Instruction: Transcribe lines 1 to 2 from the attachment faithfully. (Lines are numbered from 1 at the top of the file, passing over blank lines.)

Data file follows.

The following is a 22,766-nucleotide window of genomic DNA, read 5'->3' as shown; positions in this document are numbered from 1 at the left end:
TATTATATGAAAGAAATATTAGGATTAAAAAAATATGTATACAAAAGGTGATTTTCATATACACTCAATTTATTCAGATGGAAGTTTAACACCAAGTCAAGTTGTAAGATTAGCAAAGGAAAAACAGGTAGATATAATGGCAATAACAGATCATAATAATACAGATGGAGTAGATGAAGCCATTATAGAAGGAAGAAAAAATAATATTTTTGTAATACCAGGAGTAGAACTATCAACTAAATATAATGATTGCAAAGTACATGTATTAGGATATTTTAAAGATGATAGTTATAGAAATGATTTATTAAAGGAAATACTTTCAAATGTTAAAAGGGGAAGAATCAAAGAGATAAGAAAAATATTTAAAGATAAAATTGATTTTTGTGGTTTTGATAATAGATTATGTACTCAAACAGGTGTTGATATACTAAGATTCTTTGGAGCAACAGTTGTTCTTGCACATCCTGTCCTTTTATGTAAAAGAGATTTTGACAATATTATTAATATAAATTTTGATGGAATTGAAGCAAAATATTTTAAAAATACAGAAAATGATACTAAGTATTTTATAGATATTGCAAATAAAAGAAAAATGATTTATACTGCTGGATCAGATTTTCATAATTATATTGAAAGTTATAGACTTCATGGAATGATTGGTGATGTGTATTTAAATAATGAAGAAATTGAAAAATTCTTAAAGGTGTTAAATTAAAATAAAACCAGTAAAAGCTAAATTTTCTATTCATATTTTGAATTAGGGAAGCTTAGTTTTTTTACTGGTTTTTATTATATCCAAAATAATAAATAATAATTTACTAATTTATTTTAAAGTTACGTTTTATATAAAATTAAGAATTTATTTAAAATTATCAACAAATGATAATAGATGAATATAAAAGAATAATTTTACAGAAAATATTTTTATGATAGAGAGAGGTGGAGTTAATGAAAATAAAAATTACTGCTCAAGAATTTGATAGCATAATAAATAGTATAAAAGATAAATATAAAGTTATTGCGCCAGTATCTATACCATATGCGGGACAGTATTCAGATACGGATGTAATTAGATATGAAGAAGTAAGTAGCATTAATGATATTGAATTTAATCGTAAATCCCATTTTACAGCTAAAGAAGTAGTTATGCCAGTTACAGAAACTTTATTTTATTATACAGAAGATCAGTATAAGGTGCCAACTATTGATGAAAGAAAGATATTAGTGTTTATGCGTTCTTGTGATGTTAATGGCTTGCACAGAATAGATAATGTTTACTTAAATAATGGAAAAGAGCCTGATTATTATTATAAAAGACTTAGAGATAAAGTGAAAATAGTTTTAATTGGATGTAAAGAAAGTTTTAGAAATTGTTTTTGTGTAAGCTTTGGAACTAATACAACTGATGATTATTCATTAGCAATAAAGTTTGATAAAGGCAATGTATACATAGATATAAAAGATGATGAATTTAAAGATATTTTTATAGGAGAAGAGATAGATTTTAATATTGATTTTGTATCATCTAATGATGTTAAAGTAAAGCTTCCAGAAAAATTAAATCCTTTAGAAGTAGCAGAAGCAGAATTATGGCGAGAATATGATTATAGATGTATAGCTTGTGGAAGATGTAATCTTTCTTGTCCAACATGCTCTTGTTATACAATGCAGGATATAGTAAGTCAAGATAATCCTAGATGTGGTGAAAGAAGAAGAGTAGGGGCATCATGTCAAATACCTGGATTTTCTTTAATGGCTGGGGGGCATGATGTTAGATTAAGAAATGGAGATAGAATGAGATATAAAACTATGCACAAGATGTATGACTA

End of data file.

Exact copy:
The following is a 22,766-nucleotide window of genomic DNA, read 5'->3' as shown; positions in this document are numbered from 1 at the left end:
TATTATATGAAAGAAATATTAGGATTAAAAAAATATGTATACAAAAGGTGATTTTCATATACACTCAATTTATTCAGATGGAAGTTTAACACCAAGTCAAGTTGTAAGATTAGCAAAGGAAAAACAGGTAGATATAATGGCAATAACAGATCATAATAATACAGATGGAGTAGATGAAGCCATTATAGAAGGAAGAAAAAATAATATTTTTGTAATACCAGGAGTAGAACTATCAACTAAATATAATGATTGCAAAGTACATGTATTAGGATATTTTAAAGATGATAGTTATAGAAATGATTTATTAAAGGAAATACTTTCAAATGTTAAAAGGGGAAGAATCAAAGAGATAAGAAAAATATTTAAAGATAAAATTGATTTTTGTGGTTTTGATAATAGATTATGTACTCAAACAGGTGTTGATATACTAAGATTCTTTGGAGCAACAGTTGTTCTTGCACATCCTGTCCTTTTATGTAAAAGAGATTTTGACAATATTATTAATATAAATTTTGATGGAATTGAAGCAAAATATTTTAAAAATACAGAAAATGATACTAAGTATTTTATAGATATTGCAAATAAAAGAAAAATGATTTATACTGCTGGATCAGATTTTCATAATTATATTGAAAGTTATAGACTTCATGGAATGATTGGTGATGTGTATTTAAATAATGAAGAAATTGAAAAATTCTTAAAGGTGTTAAATTAAAATAAAACCAGTAAAAGCTAAATTTTCTATTCATATTTTGAATTAGGGAAGCTTAGTTTTTTTACTGGTTTTTATTATATCCAAAATAATAAATAATAATTTACTAATTTATTTTAAAGTTACGTTTTATATAAAATTAAGAATTTATTTAAAATTATCAACAAATGATAATAGATGAATATAAAAGAATAATTTTACAGAAAATATTTTTATGATAGAGAGAGGTGGAGTTAATGAAAATAAAAATTACTGCTCAAGAATTTGATAGCATAATAAATAGTATAAAAGATAAATATAAAGTTATTGCGCCAGTATCTATACCATATGCGGGACAGTATTCAGATACGGATGTAATTAGATATGAAGAAGTAAGTAGCATTAATGATATTGAATTTAATCGTAAATCCCATTTTACAGCTAAAGAAGTAGTTATGCCAGTTACAGAAACTTTATTTTATTATACAGAAGATCAGTATAAGGTGCCAACTATTGATGAAAGAAAGATATTAGTGTTTATGCGTTCTTGTGATGTTAATGGCTTGCACAGAATAGATAATGTTTACTTAAATAATGGAAAAGAGCCTGATTATTATTATAAAAGACTTAGAGATAAAGTGAAAATAGTTTTAATTGGATGTAAAGAAAGTTTTAGAAATTGTTTTTGTGTAAGCTTTGGAACTAATACAACTGATGATTATTCATTAGCAATAAAGTTTGATAAAGGCAATGTATACATAGATATAAAAGATGATGAATTTAAAGATATTTTTATAGGAGAAGAGATAGATTTTAATATTGATTTTGTATCATCTAATGATGTTAAAGTAAAGCTTCCAGAAAAATTAAATCCTTTAGAAGTAGCAGAAGCAGAATTATGGCGAGAATATGATTATAGATGTATAGCTTGTGGAAGATGTAATCTTTCTTGTCCAACATGCTCTTGTTATACAATGCAGGATATAGTAAGTCAAGATAATCCTAGATGTGGTGAAAGAAGAAGAGTAGGGGCATCATGTCAAATACCTGGATTTTCTTTAATGGCTGGGGGGCATGATGTTAGATTAAGAAATGGAGATAGAATGAGATATAAAACTATGCACAAGATGTATGACTA